Buying a house has always been a part of the American Dream. But it can feel out of reach when the market is hot, as it has been of late: Home prices have climbed almost 6 percent over the past year, and are predicted to go up more than 4 percent over the coming year, according to Zillow.

Location still plays a huge factor in the cost of a home, but when prices reach record highs — as they did in California this year, when the median home price in the state surpassed $600,000 for the first time — it makes the prospect of becoming a homeowner seem even more daunting.

The following three women, however, made buying a home a priority, even when it got tough. Of course, their strategies may not work for your situation, and it’s always worth talking to a financial advisor and real estate pro to figure out what’s best for you. But here’s hoping you gain a little inspiration from learning how they achieved their homeownership dreams.


Tis, a human resources and recruiting manager, 26

I have an interest in personal finance and wanted to eventually own and rent out real estate to generate passive income. That plan took a sharp turn after I broke up with my partner and had to move out of my apartment (we’d lived together for three years). I decided I wanted to buy my own place so I’d never be in that position again.

I found a place to rent by myself for $2,400 a month — almost double what I’d been paying before — which really motivated me to save for a down payment and control my housing costs.

Then I stopped spending on my weakness: clothes. I realized I was spending over $300 a year at Forever 21 alone. It had to go! I cut out clothes shopping completely unless it was a repair or replacement for something I needed for work. I also became a sales master, using online shopping codes and cashback sites like Ebates and Honey when I did shop.

I biked to work instead of driving, cut eating out significantly and used apps to track my spending so I could stick to my budget. With frugal living, I saved over $38,000 in two years. I was also able to tap another $3,000 from investments.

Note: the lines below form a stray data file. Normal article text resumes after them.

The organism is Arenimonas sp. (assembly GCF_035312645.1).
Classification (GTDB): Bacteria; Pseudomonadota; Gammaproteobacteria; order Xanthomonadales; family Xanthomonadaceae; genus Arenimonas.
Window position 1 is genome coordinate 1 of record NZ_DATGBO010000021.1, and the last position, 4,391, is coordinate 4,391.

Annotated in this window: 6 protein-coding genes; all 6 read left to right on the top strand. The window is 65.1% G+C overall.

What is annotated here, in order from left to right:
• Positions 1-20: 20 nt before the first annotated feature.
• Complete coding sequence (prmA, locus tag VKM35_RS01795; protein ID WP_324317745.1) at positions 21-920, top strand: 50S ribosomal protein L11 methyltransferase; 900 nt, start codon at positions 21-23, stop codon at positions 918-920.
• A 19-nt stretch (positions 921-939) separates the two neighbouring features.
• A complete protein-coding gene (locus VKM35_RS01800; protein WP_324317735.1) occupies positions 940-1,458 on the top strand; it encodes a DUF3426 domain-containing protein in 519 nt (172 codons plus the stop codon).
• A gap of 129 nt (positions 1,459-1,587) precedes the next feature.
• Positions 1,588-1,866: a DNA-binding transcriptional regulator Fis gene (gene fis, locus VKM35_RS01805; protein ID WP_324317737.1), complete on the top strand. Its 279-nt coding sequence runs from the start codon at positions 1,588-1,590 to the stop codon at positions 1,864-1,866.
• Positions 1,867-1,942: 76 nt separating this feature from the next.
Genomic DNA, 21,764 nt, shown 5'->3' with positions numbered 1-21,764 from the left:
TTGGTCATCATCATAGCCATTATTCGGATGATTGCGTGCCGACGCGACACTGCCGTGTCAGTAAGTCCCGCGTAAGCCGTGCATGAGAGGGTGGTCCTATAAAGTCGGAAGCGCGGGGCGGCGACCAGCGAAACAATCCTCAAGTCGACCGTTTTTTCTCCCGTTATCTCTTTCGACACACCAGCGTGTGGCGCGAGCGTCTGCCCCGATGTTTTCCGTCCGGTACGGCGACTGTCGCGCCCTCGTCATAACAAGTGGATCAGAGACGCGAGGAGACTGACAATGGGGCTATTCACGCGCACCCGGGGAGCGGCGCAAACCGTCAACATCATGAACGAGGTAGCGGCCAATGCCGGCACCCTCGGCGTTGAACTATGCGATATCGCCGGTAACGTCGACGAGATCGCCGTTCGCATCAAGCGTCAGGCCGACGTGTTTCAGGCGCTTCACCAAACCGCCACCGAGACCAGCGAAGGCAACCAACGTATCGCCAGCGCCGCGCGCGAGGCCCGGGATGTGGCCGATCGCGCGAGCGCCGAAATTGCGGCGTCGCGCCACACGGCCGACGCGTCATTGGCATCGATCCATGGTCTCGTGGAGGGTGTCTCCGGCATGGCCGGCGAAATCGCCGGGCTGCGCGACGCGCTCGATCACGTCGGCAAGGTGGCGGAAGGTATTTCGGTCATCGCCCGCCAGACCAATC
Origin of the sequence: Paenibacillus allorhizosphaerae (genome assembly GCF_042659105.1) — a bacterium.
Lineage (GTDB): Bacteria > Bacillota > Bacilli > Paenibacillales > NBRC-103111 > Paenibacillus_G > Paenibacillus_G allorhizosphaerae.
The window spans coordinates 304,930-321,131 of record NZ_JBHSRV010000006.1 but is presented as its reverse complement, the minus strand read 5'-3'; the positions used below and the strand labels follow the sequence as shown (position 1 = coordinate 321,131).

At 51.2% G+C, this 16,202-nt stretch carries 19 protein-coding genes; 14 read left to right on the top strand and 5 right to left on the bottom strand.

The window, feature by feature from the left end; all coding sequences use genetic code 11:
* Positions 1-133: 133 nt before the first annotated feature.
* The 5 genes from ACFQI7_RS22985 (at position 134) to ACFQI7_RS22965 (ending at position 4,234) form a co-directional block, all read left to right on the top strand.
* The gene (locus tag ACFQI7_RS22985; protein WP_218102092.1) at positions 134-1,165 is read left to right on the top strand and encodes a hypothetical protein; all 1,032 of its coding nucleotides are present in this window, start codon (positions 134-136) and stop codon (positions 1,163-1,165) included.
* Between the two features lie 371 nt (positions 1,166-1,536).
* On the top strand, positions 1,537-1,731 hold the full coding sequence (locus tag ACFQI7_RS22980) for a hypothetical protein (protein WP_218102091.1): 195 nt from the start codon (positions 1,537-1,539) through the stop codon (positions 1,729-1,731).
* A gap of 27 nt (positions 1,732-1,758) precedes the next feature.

I bought my townhouse in LA a year ago at age 25 by putting down $48,000 — $42,000 for the down payment and $6,000 in closing fees. Ultimately, I decided against putting the traditional 20 percent down, so I pay $100 in private mortgage insurance (PMI) each month. But I plan to refinance soon, and with market growth and some work I’ve done on the house, I’m hoping it will increase the home’s value enough to put me at 20 percent equity, at which point those PMI payments will disappear. If I’d waited to have 20 percent in cash, I might have been priced out of the neighborhood I wanted.

I'd previously been forced to move so many times because of work, relationships or rising rent costs. Suddenly I had a home base with stability. My advice for future homeowners is to search broadly. I thought I needed a home in a specific neighborhood, but you learn to build your community wherever you land.


Brittany, an assistant attorney general, 35

I wanted a house for both practical and sentimental reasons. As a public-sector employee with student loans, I saw how quickly house prices were rising and worried about being priced out of the Atlanta metro area. Buying a home was also important to me as a Southern black woman whose family couldn't always legally own property in the U.S.